by Richard Dodds
Danger lurks when the quaint becomes relevant again. Take for example the title character of Maurice, E.M. Forster's 1913 novel that the author insisted only be published posthumously, which occurred in 1971.
While friends and relations are repulsed by Maurice's admission of homosexual feelings, despite his search for a cure, he looks to a hypnotist to turn him around. When the sessions fail, the hypnotist offers a rare bit of straightforward advice. Leave England, where homosexuality is illegal, for a country like France or Italy that had repealed sanctions against sodomy more than a century before. Maurice wonders if England's laws will ever change. "I doubt it," says the hypnotist. "England has always been disinclined to accept human nature."
In the stage adaptation of Forster's novel, making its stately American debut at New Conservatory Theatre Center, that line of dialogue elicits a laugh. The bullet train of gay rights that has seemed so inevitably speeding forward faces the prospect that the next president of the United States will want to derail the train or even put it into reverse. Quaint may not be so queer anymore.
Forster had already written A Room with a View and Howards End when he wrote Maurice, and as in the earlier novels, class differences, the arrogance of the elite, and an advocacy of humanism are important parts of the novel and its necessarily simplified stage version. Throw homosexuality into the equation, and it is a weight that the carefully wrought societal checks and balances can scarcely handle.
Maurice was dramatized by Roger Parsley and Andy Graham in 1998 for SNAP Theatre, a British touring company focusing on young audiences. While Forster's novel is dense with the characters' complicated inner thoughts, the adaptation needs to hit the pivotal plot-points while still illuminating at least some of the unspoken motivations. Parsley and Graham do a credible job at this, though the contrivance of a happy ending of which Forster himself had doubts is something that the adapters have little power to improve.
At New Conservatory, the classy veneer of Downton Abbey -type lifestyles is convincingly evoked in director George Maguire's controlled but compassionate production. As the fatherless Maurice Hall, who learns about sexuality from misguided mentors, Soren Santos gives a beautifully understated performance that communicates passion, angst, and anger in delicate strokes.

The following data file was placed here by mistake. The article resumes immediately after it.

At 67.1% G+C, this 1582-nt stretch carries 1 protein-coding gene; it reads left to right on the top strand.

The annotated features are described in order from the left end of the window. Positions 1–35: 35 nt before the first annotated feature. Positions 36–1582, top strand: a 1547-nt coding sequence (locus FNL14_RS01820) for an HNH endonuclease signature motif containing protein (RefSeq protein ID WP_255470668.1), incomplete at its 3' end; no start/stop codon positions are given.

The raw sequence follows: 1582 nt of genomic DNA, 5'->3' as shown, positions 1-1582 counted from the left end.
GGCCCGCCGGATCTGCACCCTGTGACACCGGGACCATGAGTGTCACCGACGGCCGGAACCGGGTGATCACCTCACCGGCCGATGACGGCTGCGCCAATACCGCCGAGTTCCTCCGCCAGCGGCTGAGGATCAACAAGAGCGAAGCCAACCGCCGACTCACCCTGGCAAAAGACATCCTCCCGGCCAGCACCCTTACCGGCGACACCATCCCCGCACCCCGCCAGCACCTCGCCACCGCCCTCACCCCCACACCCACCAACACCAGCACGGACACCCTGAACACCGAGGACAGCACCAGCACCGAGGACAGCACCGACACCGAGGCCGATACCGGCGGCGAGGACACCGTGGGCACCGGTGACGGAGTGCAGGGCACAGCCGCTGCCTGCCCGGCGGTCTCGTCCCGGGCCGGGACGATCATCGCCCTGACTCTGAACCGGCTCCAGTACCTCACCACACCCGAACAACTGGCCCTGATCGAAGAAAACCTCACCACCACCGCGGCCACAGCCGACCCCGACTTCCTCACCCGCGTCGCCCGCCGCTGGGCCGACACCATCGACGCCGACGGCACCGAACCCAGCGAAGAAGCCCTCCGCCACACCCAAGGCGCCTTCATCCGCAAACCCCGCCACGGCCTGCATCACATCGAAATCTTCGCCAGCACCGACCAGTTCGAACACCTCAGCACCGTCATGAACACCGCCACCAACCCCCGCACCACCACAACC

Alex Kirschner strikes a good balance between ambitious hypocrisy and genuine friendship as Clive Durham, a Cambridge student who introduces Maurice to the concept of "Greek love," but then refuses to consummate it. John Hurst does a fine job of creating three distinct older characters: a foolish teacher who tries to explain the facts of life, a family friend who recoils when Maurice admits to being "an unspeakable of the Oscar Wilde sort," and the hypnotherapist who declares Maurice "a congenital homosexual."
There is good double-duty work from Hilary Hyatt as Maurice's personable sister and Clive's crisply efficient wife, and from Andrew Nolan as a Cambridge fop and a servant who breaks both sexual and social barriers for the increasingly fierce Maurice. Lindsey Murray completes the cast in typical motherly tones as Maurice's surviving parent.
The multi-scene play is presented on a largely empty stage attractively framed by Kuo-Hao Lo's set. Jorge Hernandez's period costumes are an asset, and while Josh Senick's sound design often provides constructive musical underscoring, it can occasionally expand into melodramatic enhancement.
Maurice is in the Masterpiece Theatre style of drama, which is not a criticism. It takes us into a different world that we may envy for the luxury of its formalities and to be grateful for not having to live within its constraints – whether you are of the 1% or 99%.
Maurice will run at New Conservatory Theatre Center through March 25. Tickets are $25-$36. Call 861- 8972 or go to www.nctcsf.org.